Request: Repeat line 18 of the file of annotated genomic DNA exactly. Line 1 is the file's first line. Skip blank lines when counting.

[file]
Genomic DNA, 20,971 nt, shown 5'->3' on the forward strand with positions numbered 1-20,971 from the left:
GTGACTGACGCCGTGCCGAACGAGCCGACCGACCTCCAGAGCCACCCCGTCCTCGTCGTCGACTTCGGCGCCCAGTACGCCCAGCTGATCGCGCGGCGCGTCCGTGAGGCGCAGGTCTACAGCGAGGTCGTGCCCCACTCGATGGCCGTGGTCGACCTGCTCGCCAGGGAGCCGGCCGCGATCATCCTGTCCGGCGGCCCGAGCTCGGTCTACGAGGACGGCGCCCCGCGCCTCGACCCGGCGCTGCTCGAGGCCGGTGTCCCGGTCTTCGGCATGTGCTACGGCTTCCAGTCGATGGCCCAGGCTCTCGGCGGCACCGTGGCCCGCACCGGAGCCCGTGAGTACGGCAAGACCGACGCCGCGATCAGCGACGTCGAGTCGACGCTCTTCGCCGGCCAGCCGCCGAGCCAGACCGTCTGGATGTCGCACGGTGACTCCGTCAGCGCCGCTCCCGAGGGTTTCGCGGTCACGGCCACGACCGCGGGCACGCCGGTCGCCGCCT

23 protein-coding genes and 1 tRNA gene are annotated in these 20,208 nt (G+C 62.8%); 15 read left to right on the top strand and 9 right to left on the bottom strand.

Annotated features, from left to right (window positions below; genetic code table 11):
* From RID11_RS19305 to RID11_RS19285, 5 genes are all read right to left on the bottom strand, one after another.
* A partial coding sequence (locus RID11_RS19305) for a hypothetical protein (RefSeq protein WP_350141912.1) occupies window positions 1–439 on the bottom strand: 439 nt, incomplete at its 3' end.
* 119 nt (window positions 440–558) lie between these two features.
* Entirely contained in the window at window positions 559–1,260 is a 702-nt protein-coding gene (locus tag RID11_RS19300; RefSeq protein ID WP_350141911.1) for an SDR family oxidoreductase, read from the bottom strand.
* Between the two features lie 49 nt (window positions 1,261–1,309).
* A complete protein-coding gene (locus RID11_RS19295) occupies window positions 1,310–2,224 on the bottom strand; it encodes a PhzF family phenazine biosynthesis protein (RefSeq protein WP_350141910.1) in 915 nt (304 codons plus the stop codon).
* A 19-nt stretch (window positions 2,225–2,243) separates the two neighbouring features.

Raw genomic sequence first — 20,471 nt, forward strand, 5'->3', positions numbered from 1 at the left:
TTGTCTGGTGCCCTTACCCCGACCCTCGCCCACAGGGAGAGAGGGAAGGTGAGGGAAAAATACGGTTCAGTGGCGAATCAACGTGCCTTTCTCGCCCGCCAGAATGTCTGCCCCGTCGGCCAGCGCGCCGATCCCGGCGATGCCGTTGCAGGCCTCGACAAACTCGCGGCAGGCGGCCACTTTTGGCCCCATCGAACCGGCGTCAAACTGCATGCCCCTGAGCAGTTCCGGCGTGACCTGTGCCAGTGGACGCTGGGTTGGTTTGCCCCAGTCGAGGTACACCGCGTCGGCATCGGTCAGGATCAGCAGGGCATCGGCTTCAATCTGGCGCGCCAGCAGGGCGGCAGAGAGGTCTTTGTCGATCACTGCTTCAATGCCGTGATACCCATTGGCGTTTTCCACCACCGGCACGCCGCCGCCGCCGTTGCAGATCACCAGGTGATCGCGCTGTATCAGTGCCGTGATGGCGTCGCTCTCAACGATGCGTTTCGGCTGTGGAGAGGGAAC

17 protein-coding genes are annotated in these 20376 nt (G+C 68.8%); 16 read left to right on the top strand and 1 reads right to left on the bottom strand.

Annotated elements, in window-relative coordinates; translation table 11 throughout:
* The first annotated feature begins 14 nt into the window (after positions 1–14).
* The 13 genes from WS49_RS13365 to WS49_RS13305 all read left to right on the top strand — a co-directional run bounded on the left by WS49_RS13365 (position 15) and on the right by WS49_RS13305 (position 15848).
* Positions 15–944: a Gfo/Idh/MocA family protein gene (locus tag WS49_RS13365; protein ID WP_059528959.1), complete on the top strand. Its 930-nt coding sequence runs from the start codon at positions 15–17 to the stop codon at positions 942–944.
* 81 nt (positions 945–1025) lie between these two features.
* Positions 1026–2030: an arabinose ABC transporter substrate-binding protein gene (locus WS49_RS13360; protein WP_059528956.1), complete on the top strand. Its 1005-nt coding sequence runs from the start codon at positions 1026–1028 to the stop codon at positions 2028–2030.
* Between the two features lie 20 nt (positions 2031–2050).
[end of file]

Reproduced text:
* Positions 15–944: a Gfo/Idh/MocA family protein gene (locus tag WS49_RS13365; protein ID WP_059528959.1), complete on the top strand. Its 930-nt coding sequence runs from the start codon at positions 15–17 to the stop codon at positions 942–944.